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It’s the end of what has already been a tough year for data security.  And the news just got worse.  South Carolina has announced that its Department of Revenue suffered a major breach.  The breach is so massive, in fact that more than 75% of the state’s residents have been affected.  The compromised data consisted of the (unencrypted) social security numbers of more than 3.6 million residents.  Also included in the breach were about 390,000 payment cards.  Most of those were encrypted, though.

This is disturbing on a number of levels.  I find it curious, for example, that while encryption was deployed, it was only deployed on payment cards (and not even on all of those).  Consumers have built in protections on payment cards.  As long as those cards are branded by one of the major card brands, consumers are protected against liability for fraudulent transactions.  The far more sensitive data, the social security numbers, were not encrypted, though.  This defies logic.  Consumers have little to no protection against misuse of SSNs.  Not only can very real financial damage be done, consumers have to spend enormous resources (time, money, emotions) in untangling the identity theft knot that comes with stolen SSNs.

Secondly, in the wake of the breach, Governor Nikki Haley issued an executive order that read: “I hereby direct all cabinet agencies to immediately designate an information technology officer to cooperate with the State Inspector General who is authorized to make recommendations to improve information security policies and procedures in state agencies.”  WHAT?  If I’m inferring correctly, it seems that these agencies didn’t have an information technology officer already?? That is very troubling, particularly considering the types of data that state agencies hold.  After 3.6 million (out of about 4.7 million) residents have had their sensitive data stolen is not a great time to decide that data security and privacy should become priority.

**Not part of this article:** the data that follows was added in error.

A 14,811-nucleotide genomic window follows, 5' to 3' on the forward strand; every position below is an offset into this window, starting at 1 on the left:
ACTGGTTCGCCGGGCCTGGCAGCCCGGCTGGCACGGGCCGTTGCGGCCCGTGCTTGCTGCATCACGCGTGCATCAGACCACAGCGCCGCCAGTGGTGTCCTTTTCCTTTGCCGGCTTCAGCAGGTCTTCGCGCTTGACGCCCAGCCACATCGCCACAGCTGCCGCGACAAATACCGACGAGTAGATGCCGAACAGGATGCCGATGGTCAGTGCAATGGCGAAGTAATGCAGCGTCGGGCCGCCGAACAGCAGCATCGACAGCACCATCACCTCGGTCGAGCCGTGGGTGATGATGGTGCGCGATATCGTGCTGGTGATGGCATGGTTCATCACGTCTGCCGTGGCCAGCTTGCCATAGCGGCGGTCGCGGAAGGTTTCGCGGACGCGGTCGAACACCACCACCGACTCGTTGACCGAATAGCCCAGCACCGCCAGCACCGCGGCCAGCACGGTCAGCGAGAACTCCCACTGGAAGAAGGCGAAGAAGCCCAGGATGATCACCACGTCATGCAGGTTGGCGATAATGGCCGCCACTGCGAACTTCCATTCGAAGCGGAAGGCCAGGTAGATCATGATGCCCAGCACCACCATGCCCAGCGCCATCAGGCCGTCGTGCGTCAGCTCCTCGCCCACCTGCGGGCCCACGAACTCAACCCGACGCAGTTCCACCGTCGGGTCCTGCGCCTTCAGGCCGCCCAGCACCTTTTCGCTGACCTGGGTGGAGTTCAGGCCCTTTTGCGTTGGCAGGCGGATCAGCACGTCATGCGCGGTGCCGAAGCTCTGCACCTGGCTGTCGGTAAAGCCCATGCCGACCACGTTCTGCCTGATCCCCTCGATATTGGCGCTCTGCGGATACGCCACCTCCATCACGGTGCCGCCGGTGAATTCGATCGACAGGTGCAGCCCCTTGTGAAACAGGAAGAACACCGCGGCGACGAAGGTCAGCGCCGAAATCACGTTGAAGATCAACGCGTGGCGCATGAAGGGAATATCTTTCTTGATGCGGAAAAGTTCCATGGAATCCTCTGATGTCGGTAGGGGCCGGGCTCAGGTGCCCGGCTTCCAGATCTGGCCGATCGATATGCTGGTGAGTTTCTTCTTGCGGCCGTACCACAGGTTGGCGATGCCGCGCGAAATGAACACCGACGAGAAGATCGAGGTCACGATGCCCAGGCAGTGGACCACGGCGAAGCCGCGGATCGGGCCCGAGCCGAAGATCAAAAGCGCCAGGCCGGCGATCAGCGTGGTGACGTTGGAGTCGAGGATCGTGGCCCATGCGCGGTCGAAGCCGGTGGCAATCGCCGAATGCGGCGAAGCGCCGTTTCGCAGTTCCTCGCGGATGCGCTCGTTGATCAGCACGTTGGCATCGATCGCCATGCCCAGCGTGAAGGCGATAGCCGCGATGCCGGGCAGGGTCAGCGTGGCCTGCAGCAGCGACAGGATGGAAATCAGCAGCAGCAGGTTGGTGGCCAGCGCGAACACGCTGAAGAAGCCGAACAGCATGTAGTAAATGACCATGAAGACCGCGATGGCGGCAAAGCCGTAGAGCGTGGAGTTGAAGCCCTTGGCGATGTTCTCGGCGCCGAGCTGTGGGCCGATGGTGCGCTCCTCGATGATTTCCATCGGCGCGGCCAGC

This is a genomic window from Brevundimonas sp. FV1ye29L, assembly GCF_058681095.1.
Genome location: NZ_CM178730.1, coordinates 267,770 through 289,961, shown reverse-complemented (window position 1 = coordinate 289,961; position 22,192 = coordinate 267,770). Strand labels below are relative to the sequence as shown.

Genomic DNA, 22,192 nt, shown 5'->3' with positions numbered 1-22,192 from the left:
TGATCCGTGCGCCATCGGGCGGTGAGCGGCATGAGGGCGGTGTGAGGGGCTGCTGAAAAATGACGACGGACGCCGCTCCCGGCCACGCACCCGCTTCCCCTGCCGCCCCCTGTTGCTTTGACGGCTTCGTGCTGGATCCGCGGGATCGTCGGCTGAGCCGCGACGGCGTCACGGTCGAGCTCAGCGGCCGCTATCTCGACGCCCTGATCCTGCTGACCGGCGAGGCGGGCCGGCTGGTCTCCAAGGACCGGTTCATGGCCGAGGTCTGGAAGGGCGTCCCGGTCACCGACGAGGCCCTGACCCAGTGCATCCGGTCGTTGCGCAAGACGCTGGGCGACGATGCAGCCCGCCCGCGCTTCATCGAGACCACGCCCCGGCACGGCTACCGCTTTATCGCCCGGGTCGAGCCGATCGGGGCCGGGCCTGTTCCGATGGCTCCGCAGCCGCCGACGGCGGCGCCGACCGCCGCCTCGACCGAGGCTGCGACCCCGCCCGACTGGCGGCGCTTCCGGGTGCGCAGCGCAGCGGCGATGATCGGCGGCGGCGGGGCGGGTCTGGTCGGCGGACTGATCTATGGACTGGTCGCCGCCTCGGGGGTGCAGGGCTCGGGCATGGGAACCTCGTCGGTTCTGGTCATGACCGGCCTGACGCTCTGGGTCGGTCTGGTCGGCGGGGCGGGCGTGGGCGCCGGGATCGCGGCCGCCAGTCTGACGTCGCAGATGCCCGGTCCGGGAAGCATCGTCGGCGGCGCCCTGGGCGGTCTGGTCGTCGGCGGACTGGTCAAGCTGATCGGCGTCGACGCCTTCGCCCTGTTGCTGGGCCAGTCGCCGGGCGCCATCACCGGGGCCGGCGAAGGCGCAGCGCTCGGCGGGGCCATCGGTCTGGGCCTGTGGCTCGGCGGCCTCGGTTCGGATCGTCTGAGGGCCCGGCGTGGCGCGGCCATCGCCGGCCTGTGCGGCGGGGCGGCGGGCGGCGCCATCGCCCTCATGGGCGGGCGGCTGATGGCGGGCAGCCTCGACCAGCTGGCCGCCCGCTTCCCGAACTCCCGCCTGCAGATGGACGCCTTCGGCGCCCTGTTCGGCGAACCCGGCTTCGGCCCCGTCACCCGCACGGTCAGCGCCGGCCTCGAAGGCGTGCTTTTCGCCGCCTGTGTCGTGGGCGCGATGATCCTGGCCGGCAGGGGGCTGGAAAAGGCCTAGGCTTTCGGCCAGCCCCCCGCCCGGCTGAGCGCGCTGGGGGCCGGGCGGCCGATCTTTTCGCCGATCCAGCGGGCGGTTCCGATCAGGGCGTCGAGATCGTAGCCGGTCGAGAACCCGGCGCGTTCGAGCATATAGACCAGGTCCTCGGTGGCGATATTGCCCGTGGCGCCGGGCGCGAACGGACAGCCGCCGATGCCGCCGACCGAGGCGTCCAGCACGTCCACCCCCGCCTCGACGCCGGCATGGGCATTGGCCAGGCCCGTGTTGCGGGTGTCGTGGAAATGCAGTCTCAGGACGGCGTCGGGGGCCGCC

Private sector organizations have been working for years to shore up their data security, and in some cases (PCI DSS, HIPAA/HITECH, GLBA, SOX, state laws) face real consequences for failure to protect that data.  It’s long past time states put forth the same level of protection.  On the plus side, the state did comply nicely with its own data breach notification law.

Mobile Privacy October 12, 2012

Posted by Heather Mark in InfoSec & Privacy, Laws and Leglslation, privacy.
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Smartphones have changed the way we interact with our world.   They’ve introduced a new level of convenience, but they’ve also introduced a new potential threat to our privacy.    As consumers, we should be informed about the choices that we make on our smartphones and how they might impact us.  For example, I upgraded my iPhone to iOS 6 this afternoon. (I know. I’m a little late on that one.)  Anyway, when I was done I got two prompts.   The first asked if I wanted to enable location services.  I said yes, knowing that meant that 1) I could use the “find my phone” app, as well as many other apps that come in handy for a frequent traveler, and; 2) that it meant that Apple would have access to my location data.  The next prompt suggested that Apple could improve its products and services if I just allowed my phone to send occasional reports to headquarters.  That one I declined.  I don’t necessarily want Apple to have access to all of my activities on my smartphone.

Now, I’m not naive enough to believe that my simple selection means that I have safely secured my data and mobile behavior entirely.  There are companies that are taking advantage of the fact that privacy laws have not kept pace with technology.  We know for example, that there are companies that offer device fingerprinting services for fraud prevention that also happen to sell mobile device behavior analytics to marketers.  Consumers don’t have any way of knowing that their behavior is being tracked and they have no way to opt out.